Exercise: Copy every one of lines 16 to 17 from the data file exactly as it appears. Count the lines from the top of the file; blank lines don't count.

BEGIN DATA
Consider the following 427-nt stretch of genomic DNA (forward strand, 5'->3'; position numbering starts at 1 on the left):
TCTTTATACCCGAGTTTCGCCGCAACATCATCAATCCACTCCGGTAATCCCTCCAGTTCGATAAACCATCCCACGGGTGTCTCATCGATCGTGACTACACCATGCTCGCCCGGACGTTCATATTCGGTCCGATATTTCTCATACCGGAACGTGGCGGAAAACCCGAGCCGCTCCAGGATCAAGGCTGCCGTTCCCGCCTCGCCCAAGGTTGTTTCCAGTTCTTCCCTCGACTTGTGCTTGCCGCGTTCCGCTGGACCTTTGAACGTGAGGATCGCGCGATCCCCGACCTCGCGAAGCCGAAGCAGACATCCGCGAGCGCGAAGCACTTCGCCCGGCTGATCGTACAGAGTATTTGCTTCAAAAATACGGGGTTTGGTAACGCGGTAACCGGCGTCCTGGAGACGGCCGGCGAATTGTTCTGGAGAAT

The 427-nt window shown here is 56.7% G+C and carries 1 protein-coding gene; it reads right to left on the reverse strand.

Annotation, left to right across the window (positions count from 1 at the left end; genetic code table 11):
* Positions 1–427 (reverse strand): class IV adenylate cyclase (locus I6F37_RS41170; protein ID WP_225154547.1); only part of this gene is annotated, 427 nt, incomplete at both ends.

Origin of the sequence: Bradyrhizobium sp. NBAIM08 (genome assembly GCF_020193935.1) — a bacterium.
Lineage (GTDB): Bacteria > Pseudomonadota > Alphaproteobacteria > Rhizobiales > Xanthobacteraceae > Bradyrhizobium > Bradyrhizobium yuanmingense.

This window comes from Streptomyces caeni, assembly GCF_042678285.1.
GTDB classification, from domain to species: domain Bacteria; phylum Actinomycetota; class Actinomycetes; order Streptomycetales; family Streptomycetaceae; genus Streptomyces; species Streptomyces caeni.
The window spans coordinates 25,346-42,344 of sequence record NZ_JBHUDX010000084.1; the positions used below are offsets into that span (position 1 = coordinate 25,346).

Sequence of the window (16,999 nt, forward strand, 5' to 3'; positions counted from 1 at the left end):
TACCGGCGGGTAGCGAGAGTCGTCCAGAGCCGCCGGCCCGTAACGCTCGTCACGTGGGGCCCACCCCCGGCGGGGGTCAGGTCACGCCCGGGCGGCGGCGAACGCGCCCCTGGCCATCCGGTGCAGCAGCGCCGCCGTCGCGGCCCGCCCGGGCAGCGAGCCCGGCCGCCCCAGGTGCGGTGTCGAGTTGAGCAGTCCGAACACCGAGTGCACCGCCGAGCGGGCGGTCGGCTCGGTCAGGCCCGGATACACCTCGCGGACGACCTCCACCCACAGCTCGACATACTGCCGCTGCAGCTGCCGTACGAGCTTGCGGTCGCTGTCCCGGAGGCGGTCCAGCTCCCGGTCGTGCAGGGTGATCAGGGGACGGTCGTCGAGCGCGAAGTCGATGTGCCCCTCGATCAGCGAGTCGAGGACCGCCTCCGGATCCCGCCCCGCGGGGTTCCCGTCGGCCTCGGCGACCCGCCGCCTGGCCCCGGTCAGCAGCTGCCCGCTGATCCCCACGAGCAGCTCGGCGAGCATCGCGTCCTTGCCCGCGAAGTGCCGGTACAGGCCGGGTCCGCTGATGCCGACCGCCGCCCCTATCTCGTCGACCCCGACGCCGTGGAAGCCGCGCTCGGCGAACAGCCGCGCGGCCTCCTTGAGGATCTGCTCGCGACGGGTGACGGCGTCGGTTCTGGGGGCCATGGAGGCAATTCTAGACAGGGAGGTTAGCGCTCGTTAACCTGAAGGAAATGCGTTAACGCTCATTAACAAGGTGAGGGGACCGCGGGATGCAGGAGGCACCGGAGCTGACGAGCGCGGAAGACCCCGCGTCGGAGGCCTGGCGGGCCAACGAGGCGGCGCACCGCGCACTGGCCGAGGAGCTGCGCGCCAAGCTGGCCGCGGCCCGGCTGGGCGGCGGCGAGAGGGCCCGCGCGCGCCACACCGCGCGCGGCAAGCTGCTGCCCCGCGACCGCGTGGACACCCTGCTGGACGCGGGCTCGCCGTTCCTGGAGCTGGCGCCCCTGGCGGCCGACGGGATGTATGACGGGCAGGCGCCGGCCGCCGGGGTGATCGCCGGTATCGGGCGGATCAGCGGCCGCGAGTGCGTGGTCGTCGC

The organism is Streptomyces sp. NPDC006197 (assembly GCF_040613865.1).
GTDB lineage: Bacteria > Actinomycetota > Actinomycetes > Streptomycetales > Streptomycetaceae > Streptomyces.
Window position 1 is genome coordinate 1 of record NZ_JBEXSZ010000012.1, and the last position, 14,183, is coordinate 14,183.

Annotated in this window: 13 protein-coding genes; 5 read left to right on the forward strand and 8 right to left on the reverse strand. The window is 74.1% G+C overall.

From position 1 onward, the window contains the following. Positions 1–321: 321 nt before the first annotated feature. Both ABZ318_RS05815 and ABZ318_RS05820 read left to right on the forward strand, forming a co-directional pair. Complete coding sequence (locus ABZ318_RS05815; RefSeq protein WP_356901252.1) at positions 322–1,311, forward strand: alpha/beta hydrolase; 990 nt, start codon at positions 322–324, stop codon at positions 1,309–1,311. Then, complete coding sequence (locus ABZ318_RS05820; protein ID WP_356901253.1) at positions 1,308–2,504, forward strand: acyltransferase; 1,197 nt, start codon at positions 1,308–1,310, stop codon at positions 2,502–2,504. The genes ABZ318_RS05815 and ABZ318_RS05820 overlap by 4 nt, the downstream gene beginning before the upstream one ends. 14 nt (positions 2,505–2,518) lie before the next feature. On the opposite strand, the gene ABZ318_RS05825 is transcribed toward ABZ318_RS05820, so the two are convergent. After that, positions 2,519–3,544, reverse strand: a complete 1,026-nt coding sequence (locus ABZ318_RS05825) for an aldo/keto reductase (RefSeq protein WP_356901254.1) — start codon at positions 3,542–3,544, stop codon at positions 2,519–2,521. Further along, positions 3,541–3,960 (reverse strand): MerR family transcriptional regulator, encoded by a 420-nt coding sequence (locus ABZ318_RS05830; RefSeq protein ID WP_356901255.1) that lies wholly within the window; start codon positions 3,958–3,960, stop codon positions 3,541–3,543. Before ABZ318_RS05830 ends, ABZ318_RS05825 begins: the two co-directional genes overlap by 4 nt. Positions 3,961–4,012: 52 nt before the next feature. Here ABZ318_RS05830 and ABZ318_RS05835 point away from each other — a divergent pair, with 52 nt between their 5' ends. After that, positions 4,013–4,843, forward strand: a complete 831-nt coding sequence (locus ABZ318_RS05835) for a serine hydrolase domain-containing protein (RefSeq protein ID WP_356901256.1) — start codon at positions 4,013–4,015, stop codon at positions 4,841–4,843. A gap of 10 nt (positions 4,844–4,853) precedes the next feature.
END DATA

Annotated in this window: 13 protein-coding genes; 5 read left to right on the forward strand and 8 right to left on the reverse strand. The window is 74.1% G+C overall.

From position 1 onward, the window contains the following. Positions 1–321: 321 nt before the first annotated feature. Both ABZ318_RS05815 and ABZ318_RS05820 read left to right on the forward strand, forming a co-directional pair. Complete coding sequence (locus ABZ318_RS05815; RefSeq protein WP_356901252.1) at positions 322–1,311, forward strand: alpha/beta hydrolase; 990 nt, start codon at positions 322–324, stop codon at positions 1,309–1,311. Then, complete coding sequence (locus ABZ318_RS05820; protein ID WP_356901253.1) at positions 1,308–2,504, forward strand: acyltransferase; 1,197 nt, start codon at positions 1,308–1,310, stop codon at positions 2,502–2,504. The genes ABZ318_RS05815 and ABZ318_RS05820 overlap by 4 nt, the downstream gene beginning before the upstream one ends. 14 nt (positions 2,505–2,518) lie before the next feature. On the opposite strand, the gene ABZ318_RS05825 is transcribed toward ABZ318_RS05820, so the two are convergent. After that, positions 2,519–3,544, reverse strand: a complete 1,026-nt coding sequence (locus ABZ318_RS05825) for an aldo/keto reductase (RefSeq protein WP_356901254.1) — start codon at positions 3,542–3,544, stop codon at positions 2,519–2,521. Further along, positions 3,541–3,960 (reverse strand): MerR family transcriptional regulator, encoded by a 420-nt coding sequence (locus ABZ318_RS05830; RefSeq protein ID WP_356901255.1) that lies wholly within the window; start codon positions 3,958–3,960, stop codon positions 3,541–3,543. Before ABZ318_RS05830 ends, ABZ318_RS05825 begins: the two co-directional genes overlap by 4 nt. Positions 3,961–4,012: 52 nt before the next feature. Here ABZ318_RS05830 and ABZ318_RS05835 point away from each other — a divergent pair, with 52 nt between their 5' ends. After that, positions 4,013–4,843, forward strand: a complete 831-nt coding sequence (locus ABZ318_RS05835) for a serine hydrolase domain-containing protein (RefSeq protein ID WP_356901256.1) — start codon at positions 4,013–4,015, stop codon at positions 4,841–4,843. A gap of 10 nt (positions 4,844–4,853) precedes the next feature.